Query Results Cache

The query results cache contains protobuf & snappy encoded query results. These query results can potentially be very large, and as such the maximum value size in memcached should be increased beyond the default 1M. The cache is populated when there is a cache miss. Items stay in the cache indefinitely.

The query results cache should be configured on the query-frontend using flags with -frontend prefix:

  • -frontend.memcached.* flags to use Memcached backend
  • -frontend.redis.* flags to use Redis backend
  • -frontend.fifocache.* and -frontend.cache.enable-fifocache flags to use the per-process in-memory cache (not shared across multiple query-frontend instances)

Please keep in mind to also enable -querier.cache-results=true and configure -querier.split-queries-by-interval=24h (24h is a good starting point).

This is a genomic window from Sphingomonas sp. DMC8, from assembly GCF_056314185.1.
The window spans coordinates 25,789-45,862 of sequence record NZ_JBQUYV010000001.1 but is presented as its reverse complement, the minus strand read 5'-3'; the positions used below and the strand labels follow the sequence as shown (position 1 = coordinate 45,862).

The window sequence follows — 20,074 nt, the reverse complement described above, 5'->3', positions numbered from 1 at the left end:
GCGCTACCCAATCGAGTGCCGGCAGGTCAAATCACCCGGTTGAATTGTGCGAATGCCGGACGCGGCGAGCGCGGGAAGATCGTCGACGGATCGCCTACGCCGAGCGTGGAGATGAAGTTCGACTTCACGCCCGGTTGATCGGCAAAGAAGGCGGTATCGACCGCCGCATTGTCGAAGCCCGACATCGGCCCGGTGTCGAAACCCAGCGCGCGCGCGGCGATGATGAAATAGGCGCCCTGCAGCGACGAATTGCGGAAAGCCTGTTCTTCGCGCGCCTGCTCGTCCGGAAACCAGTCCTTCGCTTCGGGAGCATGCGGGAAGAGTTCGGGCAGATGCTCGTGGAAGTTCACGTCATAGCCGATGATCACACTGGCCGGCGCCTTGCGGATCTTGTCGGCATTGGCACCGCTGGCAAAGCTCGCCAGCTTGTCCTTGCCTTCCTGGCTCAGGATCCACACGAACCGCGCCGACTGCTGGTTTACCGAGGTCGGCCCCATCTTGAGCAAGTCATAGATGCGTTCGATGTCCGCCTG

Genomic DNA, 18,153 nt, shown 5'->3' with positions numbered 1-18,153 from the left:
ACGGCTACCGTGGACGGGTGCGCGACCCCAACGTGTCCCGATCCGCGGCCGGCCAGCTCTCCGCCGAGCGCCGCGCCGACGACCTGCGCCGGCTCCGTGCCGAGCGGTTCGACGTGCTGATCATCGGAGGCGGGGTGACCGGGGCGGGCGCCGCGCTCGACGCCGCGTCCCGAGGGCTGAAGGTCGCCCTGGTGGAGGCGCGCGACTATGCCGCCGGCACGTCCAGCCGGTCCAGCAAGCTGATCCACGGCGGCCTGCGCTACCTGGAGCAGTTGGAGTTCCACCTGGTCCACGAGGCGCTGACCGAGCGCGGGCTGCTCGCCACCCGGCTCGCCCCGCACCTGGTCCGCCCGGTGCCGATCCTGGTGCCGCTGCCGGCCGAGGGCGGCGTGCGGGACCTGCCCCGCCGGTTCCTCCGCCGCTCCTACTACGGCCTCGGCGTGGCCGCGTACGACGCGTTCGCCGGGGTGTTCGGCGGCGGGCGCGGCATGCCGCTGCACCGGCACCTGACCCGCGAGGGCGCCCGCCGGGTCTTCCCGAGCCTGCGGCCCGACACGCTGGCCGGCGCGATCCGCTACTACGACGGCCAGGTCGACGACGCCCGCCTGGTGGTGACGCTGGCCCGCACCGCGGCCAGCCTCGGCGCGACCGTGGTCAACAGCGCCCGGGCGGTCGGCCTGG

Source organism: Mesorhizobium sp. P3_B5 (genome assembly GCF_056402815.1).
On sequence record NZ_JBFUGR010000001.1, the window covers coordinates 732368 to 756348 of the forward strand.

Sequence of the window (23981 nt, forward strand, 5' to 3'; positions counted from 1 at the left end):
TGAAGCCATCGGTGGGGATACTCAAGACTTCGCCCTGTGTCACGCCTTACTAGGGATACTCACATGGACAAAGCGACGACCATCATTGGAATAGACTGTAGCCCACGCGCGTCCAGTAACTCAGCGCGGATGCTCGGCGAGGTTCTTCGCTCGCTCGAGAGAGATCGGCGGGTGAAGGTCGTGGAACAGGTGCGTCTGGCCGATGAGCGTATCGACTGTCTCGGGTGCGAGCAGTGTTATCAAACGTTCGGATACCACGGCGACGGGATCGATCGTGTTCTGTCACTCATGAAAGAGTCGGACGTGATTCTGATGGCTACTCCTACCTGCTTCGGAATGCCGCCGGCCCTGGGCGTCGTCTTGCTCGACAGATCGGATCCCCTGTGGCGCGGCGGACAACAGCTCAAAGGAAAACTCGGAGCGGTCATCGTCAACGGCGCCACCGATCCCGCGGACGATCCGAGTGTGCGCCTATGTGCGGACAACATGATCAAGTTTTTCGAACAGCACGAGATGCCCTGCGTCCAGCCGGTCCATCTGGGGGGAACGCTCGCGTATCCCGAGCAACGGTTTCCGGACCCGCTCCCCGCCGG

Index Write Cache

The index write cache is used to avoid re-writing index and chunk data which has already been stored in the back-end database, aka “deduplication”. This can reduce write load on your backend-database by around 12x.

You should not use in-process caching for the index write cache - most of the deduplication comes from replication between ingesters.

The index write cache contains row and column keys written to the index. If an entry is in the index write cache it will not be written to the index. As such, entries are only written to the index write cache after being successfully written to the index. Data stays in the index indefinitely or until it is evicted by newer entries.

The index write cache should be configures on the ingesters using flags with the -store.index-cache-write prefix.